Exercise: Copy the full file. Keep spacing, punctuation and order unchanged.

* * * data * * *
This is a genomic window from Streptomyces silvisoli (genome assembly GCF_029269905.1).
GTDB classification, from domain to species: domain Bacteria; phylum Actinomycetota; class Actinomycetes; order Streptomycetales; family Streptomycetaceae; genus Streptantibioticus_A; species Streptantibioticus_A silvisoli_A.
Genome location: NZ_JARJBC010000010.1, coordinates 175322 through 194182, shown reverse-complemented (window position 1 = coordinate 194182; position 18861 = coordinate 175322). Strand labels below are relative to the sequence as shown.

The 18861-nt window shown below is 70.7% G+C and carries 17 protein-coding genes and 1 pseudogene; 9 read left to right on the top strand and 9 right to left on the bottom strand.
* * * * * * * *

This is a genomic window from Streptomyces silvisoli (genome assembly GCF_029269905.1).
GTDB classification, from domain to species: domain Bacteria; phylum Actinomycetota; class Actinomycetes; order Streptomycetales; family Streptomycetaceae; genus Streptantibioticus_A; species Streptantibioticus_A silvisoli_A.
Genome location: NZ_JARJBC010000010.1, coordinates 175322 through 194182, shown reverse-complemented (window position 1 = coordinate 194182; position 18861 = coordinate 175322). Strand labels below are relative to the sequence as shown.

The 18861-nt window shown below is 70.7% G+C and carries 17 protein-coding genes and 1 pseudogene; 9 read left to right on the top strand and 9 right to left on the bottom strand.